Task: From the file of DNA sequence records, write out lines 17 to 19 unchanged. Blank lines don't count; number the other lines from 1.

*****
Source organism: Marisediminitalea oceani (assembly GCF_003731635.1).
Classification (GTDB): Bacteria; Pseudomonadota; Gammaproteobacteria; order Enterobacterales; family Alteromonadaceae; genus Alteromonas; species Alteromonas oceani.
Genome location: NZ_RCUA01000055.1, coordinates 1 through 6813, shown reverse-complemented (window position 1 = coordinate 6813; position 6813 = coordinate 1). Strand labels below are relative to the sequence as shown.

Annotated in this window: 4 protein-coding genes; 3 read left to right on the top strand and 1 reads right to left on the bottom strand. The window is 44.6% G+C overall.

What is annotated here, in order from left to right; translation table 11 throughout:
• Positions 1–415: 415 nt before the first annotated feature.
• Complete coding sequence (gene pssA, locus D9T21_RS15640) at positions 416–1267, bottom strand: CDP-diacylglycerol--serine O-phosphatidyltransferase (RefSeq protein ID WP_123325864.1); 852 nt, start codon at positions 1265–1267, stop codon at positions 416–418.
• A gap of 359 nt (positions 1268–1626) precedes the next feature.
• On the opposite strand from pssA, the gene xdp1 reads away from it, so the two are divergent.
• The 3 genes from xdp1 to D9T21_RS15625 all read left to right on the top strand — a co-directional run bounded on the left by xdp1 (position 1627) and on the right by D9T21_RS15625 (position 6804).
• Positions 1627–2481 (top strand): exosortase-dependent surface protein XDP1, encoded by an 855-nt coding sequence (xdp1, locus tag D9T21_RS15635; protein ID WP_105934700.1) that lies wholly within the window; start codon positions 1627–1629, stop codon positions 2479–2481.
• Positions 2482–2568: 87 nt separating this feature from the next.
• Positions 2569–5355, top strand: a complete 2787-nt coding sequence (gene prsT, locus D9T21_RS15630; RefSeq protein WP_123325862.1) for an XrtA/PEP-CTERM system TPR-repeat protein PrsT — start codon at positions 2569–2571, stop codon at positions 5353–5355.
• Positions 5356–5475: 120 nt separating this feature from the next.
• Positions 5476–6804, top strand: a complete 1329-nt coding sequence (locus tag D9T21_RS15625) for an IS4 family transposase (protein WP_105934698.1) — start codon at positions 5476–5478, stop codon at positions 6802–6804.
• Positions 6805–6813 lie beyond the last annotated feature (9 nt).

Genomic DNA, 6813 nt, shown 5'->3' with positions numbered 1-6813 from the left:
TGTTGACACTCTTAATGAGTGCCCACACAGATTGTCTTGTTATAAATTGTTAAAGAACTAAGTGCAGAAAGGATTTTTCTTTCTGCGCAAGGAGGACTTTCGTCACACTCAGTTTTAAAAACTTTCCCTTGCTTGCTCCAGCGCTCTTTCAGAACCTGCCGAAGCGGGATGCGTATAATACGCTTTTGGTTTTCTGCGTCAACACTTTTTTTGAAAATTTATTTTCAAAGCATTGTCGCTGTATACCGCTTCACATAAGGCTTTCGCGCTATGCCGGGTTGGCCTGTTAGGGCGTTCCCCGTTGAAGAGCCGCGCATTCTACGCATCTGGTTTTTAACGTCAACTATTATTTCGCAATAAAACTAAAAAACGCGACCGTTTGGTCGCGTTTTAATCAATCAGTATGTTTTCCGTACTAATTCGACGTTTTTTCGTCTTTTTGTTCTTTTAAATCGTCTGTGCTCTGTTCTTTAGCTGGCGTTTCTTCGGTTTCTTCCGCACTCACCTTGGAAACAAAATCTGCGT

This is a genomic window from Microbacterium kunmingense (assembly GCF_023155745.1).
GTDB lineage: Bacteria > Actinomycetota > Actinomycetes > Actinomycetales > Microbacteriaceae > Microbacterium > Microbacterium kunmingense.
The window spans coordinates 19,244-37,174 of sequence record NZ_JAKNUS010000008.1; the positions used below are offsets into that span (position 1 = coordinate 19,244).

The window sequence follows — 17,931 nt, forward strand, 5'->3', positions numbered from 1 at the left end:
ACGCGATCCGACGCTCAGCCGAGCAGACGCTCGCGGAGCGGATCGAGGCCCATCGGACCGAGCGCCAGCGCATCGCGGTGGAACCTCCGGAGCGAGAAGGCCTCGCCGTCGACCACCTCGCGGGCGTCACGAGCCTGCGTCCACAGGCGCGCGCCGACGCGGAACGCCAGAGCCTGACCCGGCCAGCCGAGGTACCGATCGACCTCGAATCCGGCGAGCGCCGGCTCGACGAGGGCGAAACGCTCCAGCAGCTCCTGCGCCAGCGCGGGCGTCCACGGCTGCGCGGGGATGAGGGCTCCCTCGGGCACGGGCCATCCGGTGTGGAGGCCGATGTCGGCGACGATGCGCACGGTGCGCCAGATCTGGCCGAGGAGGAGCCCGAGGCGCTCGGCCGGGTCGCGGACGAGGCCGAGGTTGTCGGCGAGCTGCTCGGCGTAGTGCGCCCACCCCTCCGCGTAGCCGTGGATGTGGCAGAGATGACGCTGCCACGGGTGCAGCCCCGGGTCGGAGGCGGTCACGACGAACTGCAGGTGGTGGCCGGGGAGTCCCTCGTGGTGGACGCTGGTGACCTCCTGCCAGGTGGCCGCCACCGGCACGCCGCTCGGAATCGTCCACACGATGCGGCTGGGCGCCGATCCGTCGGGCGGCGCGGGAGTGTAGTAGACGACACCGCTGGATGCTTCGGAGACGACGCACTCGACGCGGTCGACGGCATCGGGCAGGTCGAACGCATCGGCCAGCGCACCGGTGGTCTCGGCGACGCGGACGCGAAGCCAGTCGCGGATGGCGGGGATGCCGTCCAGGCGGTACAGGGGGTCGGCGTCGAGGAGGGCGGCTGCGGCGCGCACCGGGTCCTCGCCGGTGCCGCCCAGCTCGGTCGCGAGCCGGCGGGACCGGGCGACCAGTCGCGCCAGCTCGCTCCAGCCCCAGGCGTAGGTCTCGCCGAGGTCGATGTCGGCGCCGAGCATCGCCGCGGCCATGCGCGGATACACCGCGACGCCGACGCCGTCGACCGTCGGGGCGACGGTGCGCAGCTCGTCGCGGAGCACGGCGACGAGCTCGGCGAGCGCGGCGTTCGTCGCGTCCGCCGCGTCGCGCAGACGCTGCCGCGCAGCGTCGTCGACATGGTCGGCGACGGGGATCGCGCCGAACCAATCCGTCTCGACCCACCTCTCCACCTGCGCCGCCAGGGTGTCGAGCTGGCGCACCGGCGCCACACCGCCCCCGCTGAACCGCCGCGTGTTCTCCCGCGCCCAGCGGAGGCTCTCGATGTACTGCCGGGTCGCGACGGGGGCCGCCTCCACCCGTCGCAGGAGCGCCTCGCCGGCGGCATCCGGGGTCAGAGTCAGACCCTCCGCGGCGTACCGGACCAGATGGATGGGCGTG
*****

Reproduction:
Genomic DNA, 6813 nt, shown 5'->3' with positions numbered 1-6813 from the left:
TGTTGACACTCTTAATGAGTGCCCACACAGATTGTCTTGTTATAAATTGTTAAAGAACTAAGTGCAGAAAGGATTTTTCTTTCTGCGCAAGGAGGACTTTCGTCACACTCAGTTTTAAAAACTTTCCCTTGCTTGCTCCAGCGCTCTTTCAGAACCTGCCGAAGCGGGATGCGTATAATACGCTTTTGGTTTTCTGCGTCAACACTTTTTTTGAAAATTTATTTTCAAAGCATTGTCGCTGTATACCGCTTCACATAAGGCTTTCGCGCTATGCCGGGTTGGCCTGTTAGGGCGTTCCCCGTTGAAGAGCCGCGCATTCTACGCATCTGGTTTTTAACGTCAACTATTATTTCGCAATAAAACTAAAAAACGCGACCGTTTGGTCGCGTTTTAATCAATCAGTATGTTTTCCGTACTAATTCGACGTTTTTTCGTCTTTTTGTTCTTTTAAATCGTCTGTGCTCTGTTCTTTAGCTGGCGTTTCTTCGGTTTCTTCCGCACTCACCTTGGAAACAAAATCTGCGT

This is a genomic window from Microbacterium kunmingense (assembly GCF_023155745.1).